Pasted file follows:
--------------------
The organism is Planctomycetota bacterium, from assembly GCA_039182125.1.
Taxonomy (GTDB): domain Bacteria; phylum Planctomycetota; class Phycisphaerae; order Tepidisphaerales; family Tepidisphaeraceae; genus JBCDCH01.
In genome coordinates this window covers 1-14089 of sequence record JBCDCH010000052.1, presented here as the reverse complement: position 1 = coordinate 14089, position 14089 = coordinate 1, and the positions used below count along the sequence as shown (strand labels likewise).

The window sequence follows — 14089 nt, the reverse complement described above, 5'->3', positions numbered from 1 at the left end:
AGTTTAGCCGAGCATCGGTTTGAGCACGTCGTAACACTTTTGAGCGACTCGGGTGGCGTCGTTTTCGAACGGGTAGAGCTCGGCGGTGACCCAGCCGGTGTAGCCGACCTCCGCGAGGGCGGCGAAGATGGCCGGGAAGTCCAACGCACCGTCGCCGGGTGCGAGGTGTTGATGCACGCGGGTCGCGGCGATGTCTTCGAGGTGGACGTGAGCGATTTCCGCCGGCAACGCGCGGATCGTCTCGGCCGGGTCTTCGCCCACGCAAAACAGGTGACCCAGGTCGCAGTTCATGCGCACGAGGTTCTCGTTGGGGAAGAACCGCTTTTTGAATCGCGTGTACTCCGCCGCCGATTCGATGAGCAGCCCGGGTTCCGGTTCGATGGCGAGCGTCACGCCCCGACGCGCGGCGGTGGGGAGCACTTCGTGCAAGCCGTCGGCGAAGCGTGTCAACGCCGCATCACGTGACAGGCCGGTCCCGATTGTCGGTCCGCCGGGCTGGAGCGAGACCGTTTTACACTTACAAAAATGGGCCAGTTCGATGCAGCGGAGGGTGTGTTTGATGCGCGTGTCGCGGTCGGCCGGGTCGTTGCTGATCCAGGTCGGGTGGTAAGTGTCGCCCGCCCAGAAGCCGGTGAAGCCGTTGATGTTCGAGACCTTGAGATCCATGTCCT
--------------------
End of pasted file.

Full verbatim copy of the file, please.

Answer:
The organism is Planctomycetota bacterium, from assembly GCA_039182125.1.
Taxonomy (GTDB): domain Bacteria; phylum Planctomycetota; class Phycisphaerae; order Tepidisphaerales; family Tepidisphaeraceae; genus JBCDCH01.
In genome coordinates this window covers 1-14089 of sequence record JBCDCH010000052.1, presented here as the reverse complement: position 1 = coordinate 14089, position 14089 = coordinate 1, and the positions used below count along the sequence as shown (strand labels likewise).

The window sequence follows — 14089 nt, the reverse complement described above, 5'->3', positions numbered from 1 at the left end:
AGTTTAGCCGAGCATCGGTTTGAGCACGTCGTAACACTTTTGAGCGACTCGGGTGGCGTCGTTTTCGAACGGGTAGAGCTCGGCGGTGACCCAGCCGGTGTAGCCGACCTCCGCGAGGGCGGCGAAGATGGCCGGGAAGTCCAACGCACCGTCGCCGGGTGCGAGGTGTTGATGCACGCGGGTCGCGGCGATGTCTTCGAGGTGGACGTGAGCGATTTCCGCCGGCAACGCGCGGATCGTCTCGGCCGGGTCTTCGCCCACGCAAAACAGGTGACCCAGGTCGCAGTTCATGCGCACGAGGTTCTCGTTGGGGAAGAACCGCTTTTTGAATCGCGTGTACTCCGCCGCCGATTCGATGAGCAGCCCGGGTTCCGGTTCGATGGCGAGCGTCACGCCCCGACGCGCGGCGGTGGGGAGCACTTCGTGCAAGCCGTCGGCGAAGCGTGTCAACGCCGCATCACGTGACAGGCCGGTCCCGATTGTCGGTCCGCCGGGCTGGAGCGAGACCGTTTTACACTTACAAAAATGGGCCAGTTCGATGCAGCGGAGGGTGTGTTTGATGCGCGTGTCGCGGTCGGCCGGGTCGTTGCTGATCCAGGTCGGGTGGTAAGTGTCGCCCGCCCAGAAGCCGGTGAAGCCGTTGATGTTCGAGACCTTGAGATCCATGTCCT